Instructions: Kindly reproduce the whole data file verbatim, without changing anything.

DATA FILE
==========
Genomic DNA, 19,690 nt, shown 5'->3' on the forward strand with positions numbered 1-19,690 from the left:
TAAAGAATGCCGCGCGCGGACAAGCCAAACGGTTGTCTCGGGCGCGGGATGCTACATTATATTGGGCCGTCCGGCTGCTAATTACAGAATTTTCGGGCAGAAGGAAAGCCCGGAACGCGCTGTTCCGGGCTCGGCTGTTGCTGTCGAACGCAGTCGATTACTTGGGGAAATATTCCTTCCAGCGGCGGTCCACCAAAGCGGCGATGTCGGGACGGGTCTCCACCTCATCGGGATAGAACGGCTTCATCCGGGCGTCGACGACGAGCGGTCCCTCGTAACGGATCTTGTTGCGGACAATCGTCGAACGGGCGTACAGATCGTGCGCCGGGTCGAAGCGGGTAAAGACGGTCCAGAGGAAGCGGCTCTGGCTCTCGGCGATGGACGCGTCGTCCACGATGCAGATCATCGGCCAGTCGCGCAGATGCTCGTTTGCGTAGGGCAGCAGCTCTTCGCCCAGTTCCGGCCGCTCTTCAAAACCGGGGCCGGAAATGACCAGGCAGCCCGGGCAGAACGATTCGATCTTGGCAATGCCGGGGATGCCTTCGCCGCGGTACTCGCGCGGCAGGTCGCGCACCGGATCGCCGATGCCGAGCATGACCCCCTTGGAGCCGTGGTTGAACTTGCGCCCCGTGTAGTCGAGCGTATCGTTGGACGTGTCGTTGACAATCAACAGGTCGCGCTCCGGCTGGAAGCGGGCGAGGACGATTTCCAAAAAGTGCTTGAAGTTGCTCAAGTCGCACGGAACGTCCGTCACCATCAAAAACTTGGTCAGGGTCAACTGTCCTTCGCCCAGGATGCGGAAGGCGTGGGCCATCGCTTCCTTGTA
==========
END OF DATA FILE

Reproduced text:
Genomic DNA, 19,690 nt, shown 5'->3' on the forward strand with positions numbered 1-19,690 from the left:
TAAAGAATGCCGCGCGCGGACAAGCCAAACGGTTGTCTCGGGCGCGGGATGCTACATTATATTGGGCCGTCCGGCTGCTAATTACAGAATTTTCGGGCAGAAGGAAAGCCCGGAACGCGCTGTTCCGGGCTCGGCTGTTGCTGTCGAACGCAGTCGATTACTTGGGGAAATATTCCTTCCAGCGGCGGTCCACCAAAGCGGCGATGTCGGGACGGGTCTCCACCTCATCGGGATAGAACGGCTTCATCCGGGCGTCGACGACGAGCGGTCCCTCGTAACGGATCTTGTTGCGGACAATCGTCGAACGGGCGTACAGATCGTGCGCCGGGTCGAAGCGGGTAAAGACGGTCCAGAGGAAGCGGCTCTGGCTCTCGGCGATGGACGCGTCGTCCACGATGCAGATCATCGGCCAGTCGCGCAGATGCTCGTTTGCGTAGGGCAGCAGCTCTTCGCCCAGTTCCGGCCGCTCTTCAAAACCGGGGCCGGAAATGACCAGGCAGCCCGGGCAGAACGATTCGATCTTGGCAATGCCGGGGATGCCTTCGCCGCGGTACTCGCGCGGCAGGTCGCGCACCGGATCGCCGATGCCGAGCATGACCCCCTTGGAGCCGTGGTTGAACTTGCGCCCCGTGTAGTCGAGCGTATCGTTGGACGTGTCGTTGACAATCAACAGGTCGCGCTCCGGCTGGAAGCGGGCGAGGACGATTTCCAAAAAGTGCTTGAAGTTGCTCAAGTCGCACGGAACGTCCGTCACCATCAAAAACTTGGTCAGGGTCAACTGTCCTTCGCCCAGGATGCGGAAGGCGTGGGCCATCGCTTCCTTGTA